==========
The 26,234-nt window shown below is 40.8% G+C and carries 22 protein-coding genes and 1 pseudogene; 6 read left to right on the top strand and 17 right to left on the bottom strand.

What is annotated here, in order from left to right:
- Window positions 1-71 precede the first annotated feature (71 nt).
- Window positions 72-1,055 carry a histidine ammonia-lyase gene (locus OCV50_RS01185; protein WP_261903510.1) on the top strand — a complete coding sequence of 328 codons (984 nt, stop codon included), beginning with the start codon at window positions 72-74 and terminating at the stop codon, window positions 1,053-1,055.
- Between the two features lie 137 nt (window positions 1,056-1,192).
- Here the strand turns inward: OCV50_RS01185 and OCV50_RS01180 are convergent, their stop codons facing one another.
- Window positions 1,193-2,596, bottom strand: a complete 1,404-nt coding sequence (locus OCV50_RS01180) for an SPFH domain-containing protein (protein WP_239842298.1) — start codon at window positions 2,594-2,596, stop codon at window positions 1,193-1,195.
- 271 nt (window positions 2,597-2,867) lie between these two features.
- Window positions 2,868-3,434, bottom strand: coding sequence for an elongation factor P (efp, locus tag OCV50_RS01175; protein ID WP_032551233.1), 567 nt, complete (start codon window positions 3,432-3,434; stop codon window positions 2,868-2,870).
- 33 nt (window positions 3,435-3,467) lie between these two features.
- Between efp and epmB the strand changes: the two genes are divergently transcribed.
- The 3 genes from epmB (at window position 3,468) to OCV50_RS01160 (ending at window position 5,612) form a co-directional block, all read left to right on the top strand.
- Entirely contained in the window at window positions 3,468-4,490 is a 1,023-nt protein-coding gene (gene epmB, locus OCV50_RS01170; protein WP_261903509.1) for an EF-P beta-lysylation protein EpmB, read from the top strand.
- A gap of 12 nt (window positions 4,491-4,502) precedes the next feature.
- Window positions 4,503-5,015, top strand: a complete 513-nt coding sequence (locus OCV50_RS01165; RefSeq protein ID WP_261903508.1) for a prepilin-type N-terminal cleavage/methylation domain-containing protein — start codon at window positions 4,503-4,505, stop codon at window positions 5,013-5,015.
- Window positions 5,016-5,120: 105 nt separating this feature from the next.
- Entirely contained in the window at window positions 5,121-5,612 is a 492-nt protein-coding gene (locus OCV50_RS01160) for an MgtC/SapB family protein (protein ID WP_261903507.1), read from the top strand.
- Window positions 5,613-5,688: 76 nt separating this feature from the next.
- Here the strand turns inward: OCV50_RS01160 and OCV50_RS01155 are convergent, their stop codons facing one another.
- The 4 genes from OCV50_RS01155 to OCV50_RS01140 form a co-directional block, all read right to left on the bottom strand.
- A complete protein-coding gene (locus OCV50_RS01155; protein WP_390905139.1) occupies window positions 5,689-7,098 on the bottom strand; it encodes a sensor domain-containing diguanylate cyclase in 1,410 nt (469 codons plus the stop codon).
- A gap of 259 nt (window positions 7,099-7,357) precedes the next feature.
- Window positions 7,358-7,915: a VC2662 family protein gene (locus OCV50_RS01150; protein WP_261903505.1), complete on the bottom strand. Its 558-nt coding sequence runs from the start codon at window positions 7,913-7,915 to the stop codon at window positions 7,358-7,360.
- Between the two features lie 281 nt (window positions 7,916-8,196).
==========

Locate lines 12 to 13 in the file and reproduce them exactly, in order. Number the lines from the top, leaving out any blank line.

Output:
- The 3 genes from epmB (at window position 3,468) to OCV50_RS01160 (ending at window position 5,612) form a co-directional block, all read left to right on the top strand.
- Entirely contained in the window at window positions 3,468-4,490 is a 1,023-nt protein-coding gene (gene epmB, locus OCV50_RS01170; protein WP_261903509.1) for an EF-P beta-lysylation protein EpmB, read from the top strand.